As McKinsey authors Chris Daehnick, John Gang and Ilan Rosenkopf explain, “New companies are constantly entering the market and much uncertainty persists about their ambitions, as well as those of more established players. Forecasts for the number of constellations, and therefore required launch capabilities, thus vary widely.” Additionally, these new constellations will influence demand for services like intersatellite links, ground terminals, analytical support, in-orbit maneuvering and debris removal.
Industry growth aside, Maritime Launch’s Canso site will support the province and its residents, as stated by Nova Scotian premier Tim Houston in a press release: “This is a good day for Nova Scotia — particularly rural Nova Scotia — as Spaceport Nova Scotia will create many jobs, education and partnership opportunities while boosting the province’s economy. We’re proud to be a destination for the growing and competitive global commercial space industry.” Ultimately, the site could represent Canada’s launch abilities to the global space sector and lead to further growth through international collaborations.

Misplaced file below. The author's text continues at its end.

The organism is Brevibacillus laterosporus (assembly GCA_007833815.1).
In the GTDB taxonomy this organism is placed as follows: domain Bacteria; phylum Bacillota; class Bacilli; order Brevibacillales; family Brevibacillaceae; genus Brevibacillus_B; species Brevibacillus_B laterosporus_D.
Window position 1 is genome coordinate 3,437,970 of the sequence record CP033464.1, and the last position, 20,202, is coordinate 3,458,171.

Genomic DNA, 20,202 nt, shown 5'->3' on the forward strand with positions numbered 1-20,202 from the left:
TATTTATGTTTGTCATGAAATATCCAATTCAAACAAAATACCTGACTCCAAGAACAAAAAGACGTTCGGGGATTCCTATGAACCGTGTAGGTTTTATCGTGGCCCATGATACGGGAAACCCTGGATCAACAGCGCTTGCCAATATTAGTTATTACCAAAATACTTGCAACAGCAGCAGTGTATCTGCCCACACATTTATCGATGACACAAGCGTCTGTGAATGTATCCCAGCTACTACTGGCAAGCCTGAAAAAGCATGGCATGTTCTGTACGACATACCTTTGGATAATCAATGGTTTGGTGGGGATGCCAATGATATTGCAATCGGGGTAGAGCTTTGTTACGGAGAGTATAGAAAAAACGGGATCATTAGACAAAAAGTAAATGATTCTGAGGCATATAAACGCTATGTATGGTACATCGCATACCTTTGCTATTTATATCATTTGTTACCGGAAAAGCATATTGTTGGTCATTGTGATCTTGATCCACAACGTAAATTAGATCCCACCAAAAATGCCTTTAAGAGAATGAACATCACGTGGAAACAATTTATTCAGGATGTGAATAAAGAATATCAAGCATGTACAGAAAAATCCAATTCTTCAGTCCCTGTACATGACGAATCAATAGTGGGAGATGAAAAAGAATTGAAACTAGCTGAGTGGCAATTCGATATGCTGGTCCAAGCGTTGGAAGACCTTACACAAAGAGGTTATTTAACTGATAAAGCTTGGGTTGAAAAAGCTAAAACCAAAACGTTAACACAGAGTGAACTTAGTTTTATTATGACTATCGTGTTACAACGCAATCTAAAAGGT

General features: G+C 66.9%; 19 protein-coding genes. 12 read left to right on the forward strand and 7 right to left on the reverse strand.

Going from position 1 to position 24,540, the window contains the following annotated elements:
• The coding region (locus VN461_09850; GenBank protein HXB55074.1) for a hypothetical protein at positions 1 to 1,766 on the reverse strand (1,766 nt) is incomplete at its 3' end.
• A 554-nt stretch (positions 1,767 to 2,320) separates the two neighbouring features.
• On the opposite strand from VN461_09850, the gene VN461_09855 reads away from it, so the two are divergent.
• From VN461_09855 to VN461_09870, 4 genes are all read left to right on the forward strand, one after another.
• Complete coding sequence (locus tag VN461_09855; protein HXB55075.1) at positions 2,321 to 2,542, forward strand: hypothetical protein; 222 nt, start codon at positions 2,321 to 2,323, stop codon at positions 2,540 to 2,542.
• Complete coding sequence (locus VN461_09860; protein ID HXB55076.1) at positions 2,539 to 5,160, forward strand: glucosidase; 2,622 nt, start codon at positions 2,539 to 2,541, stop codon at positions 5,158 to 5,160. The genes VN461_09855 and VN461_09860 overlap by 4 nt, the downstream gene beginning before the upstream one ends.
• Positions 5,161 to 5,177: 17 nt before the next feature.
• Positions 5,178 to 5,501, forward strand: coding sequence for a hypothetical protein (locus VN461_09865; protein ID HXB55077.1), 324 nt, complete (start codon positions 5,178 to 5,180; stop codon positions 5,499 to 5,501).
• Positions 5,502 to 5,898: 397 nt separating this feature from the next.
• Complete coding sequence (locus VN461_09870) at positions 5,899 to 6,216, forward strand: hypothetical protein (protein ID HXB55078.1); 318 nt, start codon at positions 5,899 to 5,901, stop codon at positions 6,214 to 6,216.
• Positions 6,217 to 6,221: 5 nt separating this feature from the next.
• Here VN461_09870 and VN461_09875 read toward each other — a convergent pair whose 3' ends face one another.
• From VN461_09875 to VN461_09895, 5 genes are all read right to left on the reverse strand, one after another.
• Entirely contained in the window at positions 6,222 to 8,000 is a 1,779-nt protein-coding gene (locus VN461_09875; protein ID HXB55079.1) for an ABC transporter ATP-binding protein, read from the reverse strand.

Maritime Launch is working primarily with Yuzhnoye and Yuzhmash, the developers of the Cyclone-4M (C4M) lift vehicle, which is a two-staged monoblock medium-lift launcher for commercial missions to low Earth orbit (LEO). According to Maritime Launch’s website, Yuzhnoye and Yuzhmash are a key supplier to Europe’s Arianespace Vega rocket and to Northrop Grumman’s Antares launch vehicle for its cargo resupply missions to the International Space Station.